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    New York Supermarket Commission Issues Recommendations

    To coincide with the rollout last week of the “Healthy Food/Healthy Communities” initiative and the Food Retail Expansion to Support Health Program (FRESH) by New York Gov. David A. Paterson, New York City Mayor Michael R. Bloomberg and Council Speaker Christine C. Quinn, the New York Supermarket Commission and The Food Trust have issued a full list of recommendations, “Stimulating Supermarket Development: A New Day in New York.”

    To coincide with the rollout last week of the “Healthy Food/Healthy Communities” initiative and the Food Retail Expansion to Support Health Program (FRESH) by New York Gov. David A. Paterson, New York City Mayor Michael R. Bloomberg and Council Speaker Christine C. Quinn, the New York Supermarket Commission and The Food Trust have issued a full list of recommendations, “Stimulating Supermarket Development: A New Day in New York.”

    The commission, co-chaired by Nicholas D’Agostino III of D’Agostino Supermarkets Inc. and Jennifer Jones Austin of the United Way of New York City, offers nine policy recommendations developed over the past year by 40 experts from the private, public and civic sectors to spur supermarket development and boost the availability of nutritious, affordable food in communities throughout New York City and state.

    The state and city’s initiatives aim to implement several key recommendations of the commission, among them customizing existing economic development incentives to meet the needs of supermarkets and developing a financing program for supermarkets. Additionally, the State Department of Health has provided a grant so that the city can hire a coordinator to provide market research to attract supermarkets, as well as helping supermarkets use these incentives and navigate the permitting and approval process.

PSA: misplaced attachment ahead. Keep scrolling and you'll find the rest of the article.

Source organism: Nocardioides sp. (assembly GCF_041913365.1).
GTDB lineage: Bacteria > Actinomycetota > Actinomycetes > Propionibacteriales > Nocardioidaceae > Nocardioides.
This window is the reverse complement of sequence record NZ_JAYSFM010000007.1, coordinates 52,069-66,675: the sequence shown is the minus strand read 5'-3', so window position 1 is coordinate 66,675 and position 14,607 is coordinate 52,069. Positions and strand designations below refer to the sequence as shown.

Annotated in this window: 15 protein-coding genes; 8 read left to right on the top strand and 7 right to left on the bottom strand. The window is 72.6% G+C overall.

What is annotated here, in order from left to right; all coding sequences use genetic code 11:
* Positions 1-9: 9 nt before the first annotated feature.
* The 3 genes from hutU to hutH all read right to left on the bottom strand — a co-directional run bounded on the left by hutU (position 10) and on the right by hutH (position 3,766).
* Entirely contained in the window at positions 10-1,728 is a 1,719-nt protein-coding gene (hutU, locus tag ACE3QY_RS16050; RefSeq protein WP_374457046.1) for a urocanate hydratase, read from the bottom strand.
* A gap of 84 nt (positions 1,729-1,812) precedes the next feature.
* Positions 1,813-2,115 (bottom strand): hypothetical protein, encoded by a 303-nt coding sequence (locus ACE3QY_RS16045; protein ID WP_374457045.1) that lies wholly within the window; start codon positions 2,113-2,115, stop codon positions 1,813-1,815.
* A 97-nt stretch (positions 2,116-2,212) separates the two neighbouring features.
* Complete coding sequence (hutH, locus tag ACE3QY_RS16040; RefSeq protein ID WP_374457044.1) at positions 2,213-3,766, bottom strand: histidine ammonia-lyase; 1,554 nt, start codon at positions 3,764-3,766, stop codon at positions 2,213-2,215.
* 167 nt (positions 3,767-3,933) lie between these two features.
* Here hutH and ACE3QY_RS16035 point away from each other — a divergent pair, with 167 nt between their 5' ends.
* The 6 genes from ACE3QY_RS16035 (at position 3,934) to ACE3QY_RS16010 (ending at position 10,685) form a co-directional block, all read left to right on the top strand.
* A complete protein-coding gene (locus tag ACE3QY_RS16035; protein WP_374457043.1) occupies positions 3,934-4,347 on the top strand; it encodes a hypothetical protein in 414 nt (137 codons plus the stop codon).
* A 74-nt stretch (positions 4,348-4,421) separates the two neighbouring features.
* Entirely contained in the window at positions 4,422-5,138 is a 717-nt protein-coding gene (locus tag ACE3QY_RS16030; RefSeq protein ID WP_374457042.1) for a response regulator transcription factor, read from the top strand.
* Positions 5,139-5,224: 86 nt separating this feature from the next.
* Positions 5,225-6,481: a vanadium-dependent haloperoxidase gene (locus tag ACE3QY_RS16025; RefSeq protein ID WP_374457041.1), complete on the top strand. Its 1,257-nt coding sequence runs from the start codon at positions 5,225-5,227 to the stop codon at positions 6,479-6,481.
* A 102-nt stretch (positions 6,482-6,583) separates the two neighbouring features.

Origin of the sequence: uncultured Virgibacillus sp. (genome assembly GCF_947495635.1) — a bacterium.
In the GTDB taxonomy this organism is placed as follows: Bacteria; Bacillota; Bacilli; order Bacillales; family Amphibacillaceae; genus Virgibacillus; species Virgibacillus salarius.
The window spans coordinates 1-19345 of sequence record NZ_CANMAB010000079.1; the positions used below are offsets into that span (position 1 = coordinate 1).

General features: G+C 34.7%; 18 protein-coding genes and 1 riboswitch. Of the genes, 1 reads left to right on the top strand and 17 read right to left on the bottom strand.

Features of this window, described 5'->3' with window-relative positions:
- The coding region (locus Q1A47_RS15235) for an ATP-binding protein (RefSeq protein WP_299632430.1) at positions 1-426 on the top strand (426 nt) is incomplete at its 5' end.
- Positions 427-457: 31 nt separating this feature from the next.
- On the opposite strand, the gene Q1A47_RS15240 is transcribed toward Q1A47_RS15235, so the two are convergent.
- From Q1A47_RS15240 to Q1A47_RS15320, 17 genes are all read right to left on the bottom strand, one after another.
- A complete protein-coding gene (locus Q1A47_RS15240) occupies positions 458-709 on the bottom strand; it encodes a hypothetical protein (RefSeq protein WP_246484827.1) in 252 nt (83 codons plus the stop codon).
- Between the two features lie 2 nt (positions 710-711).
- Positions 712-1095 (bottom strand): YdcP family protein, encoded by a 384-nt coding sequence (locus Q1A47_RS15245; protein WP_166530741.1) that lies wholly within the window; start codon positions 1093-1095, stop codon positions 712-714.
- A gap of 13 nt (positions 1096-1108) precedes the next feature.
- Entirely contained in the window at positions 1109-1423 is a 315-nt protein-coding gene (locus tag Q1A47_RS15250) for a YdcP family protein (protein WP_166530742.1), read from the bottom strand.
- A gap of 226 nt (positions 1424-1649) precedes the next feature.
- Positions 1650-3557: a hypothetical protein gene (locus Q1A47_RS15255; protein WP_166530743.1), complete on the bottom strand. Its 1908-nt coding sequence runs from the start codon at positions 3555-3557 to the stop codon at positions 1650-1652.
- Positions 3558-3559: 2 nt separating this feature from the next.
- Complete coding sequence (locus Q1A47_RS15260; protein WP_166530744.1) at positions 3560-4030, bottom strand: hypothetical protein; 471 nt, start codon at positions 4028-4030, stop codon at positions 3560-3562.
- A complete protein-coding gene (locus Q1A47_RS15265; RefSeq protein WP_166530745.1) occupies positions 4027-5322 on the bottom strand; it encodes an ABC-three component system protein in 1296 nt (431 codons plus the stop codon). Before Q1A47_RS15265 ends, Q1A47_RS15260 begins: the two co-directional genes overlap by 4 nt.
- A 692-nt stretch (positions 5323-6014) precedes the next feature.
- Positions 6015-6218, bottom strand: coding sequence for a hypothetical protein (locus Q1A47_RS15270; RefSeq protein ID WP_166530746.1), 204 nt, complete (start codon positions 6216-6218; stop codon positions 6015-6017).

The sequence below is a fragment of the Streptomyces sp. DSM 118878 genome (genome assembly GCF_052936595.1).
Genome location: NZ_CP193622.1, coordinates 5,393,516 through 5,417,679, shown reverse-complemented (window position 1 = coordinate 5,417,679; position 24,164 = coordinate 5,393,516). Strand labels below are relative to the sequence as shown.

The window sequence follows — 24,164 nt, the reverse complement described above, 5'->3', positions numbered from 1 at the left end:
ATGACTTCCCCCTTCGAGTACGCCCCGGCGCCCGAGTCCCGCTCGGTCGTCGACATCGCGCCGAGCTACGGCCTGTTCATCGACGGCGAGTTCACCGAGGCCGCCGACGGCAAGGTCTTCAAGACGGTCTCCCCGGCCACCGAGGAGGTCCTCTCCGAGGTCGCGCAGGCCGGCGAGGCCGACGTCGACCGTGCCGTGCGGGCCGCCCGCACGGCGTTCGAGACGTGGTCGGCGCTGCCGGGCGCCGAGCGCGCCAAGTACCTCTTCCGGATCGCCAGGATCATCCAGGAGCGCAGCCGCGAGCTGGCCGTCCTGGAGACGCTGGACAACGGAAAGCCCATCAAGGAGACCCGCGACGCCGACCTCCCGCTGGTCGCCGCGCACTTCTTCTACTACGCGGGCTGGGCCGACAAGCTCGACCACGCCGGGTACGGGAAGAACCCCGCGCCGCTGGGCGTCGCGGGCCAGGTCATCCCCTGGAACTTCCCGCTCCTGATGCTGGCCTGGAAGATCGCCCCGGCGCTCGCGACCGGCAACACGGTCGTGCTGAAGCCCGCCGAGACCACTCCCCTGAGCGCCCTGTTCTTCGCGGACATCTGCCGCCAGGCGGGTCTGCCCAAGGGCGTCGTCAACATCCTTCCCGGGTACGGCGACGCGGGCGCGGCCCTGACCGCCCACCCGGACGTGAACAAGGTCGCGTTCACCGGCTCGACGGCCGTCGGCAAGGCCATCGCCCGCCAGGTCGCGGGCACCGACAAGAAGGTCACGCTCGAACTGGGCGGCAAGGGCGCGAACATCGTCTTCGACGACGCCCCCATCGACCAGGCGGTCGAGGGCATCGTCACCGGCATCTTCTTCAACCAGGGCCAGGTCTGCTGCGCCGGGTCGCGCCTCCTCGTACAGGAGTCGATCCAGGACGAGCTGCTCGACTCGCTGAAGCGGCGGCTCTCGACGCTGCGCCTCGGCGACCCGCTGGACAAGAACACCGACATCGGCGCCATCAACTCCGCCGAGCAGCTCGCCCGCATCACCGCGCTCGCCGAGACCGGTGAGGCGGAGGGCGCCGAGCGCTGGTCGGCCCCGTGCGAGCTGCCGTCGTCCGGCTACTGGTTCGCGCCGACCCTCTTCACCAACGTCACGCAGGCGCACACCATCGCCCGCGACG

Further recommendations include prioritizing land for supermarket development, improving transportation services, promoting green supermarket development and establishing an ongoing relationship among the private, public and civic sectors to implement these recommendations. The full report is available online at http://www.thefoodtrust.org/pdf/0509nycommission.pdf.

    “Our goal was to assure a healthy diet for all of our citizens, especially our children, by recognizing the central role played by neighborhood supermarkets and formulating policy recommendations to encourage and promote their growth in underserved communities,” noted D’Agostino, who is also chairman of the board of the Food Industry Alliance. “I believe our labors are already beginning to bear fruit (and veggies!) as both the city and state announce economic initiatives to stimulate supermarket development and retention. Now it is critical that we all remain engaged in the implementation phase so that our commitment to good health and a healthy retail food sector becomes a reality.”

    “With too few supermarkets in neighborhoods across the five boroughs and many existing businesses shutting their doors, much of the city is being affected by supermarket shortages, and a lack of access to affordable, healthy foods," observed Quinn. "In fact, it's estimated that the number of supermarkets has declined by one-third in the past six years. [The council has] already begun to implement some of these recommendations, helping us bring supermarkets to underserved areas and preserve existing markets that might otherwise be lost.”

    The Food Trust strives to make healthy food available to all. Working with neighborhoods, schools, grocers, farmers and policymakers, the Philadelphia-based nonprofit organization has adopted a comprehensive approach combining nutrition education and greater availability of affordable, healthy food.

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